Reprioritizing Risk and Benefit: The Future of Study Design in Early‐Phase Cancer Research

Bryan Anthony Sisk

Clinical fellow in pediatric hematology/oncology in the Department of Pediatrics at Washington University School of Medicine

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James Dubois

Professor in the Department of Medicine at Washington University School of Medicine

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Brian P. Hobbs

Associate staff member in the Department of Quantitative Health Sciences in the Lerner Research Institute at the Cleveland Clinic

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Eric Kodish

Professor of pediatrics, oncology, and bioethics at Case Western Reserve and Cleveland Clinic Lerner College of Medicine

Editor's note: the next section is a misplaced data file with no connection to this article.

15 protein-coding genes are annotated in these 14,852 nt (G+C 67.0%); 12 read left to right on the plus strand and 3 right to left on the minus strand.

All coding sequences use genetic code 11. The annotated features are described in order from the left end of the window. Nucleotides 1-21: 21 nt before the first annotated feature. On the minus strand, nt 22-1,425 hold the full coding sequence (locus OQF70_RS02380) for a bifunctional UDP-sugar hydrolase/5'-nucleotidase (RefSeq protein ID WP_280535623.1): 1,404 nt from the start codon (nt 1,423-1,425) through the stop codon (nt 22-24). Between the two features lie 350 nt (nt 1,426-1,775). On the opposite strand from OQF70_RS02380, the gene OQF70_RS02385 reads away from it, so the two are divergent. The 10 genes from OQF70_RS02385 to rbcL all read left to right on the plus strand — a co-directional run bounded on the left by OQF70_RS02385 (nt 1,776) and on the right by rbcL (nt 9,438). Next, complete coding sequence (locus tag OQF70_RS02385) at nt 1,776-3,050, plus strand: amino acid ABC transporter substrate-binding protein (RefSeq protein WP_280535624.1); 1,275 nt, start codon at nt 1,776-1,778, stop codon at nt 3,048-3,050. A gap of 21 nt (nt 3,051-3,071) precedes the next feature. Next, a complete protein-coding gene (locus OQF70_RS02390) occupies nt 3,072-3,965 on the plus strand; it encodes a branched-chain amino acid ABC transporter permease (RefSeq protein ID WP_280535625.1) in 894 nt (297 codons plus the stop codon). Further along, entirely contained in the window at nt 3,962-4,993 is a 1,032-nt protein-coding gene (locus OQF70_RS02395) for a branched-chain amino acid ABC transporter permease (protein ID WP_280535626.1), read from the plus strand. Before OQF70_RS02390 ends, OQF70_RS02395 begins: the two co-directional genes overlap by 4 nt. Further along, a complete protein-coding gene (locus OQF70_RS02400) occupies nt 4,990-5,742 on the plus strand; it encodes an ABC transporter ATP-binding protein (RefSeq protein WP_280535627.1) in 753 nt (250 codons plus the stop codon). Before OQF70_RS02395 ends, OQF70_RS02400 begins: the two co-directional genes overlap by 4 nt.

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First published: 19 November 2019

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The scientific purpose of phase I trials is to determine the maximum tolerated dose and/or optimal biological dose of experimental agents. Yet most participants in phase I oncology trials enroll hoping for direct medical benefit. The most common phase I trial designs use low starting doses and escalate cautiously in a “risk‐escalation” model focused on minimizing risk for each participant. This approach ensures that a proportion of subjects will likely not receive any benefit, even if the intervention proves to be successful at appropriate doses. In this article, we propose that trial designs should employ dosing strategies that increase chances of providing benefit if the investigational agent should prove to be successful while limiting risk to reasonable levels. We then describe how adaptive trial designs can facilitate refined dose optimization based on both therapeutic benefit and toxicity, which can simultaneously decrease the risk of harm while increasing the chances of benefit.

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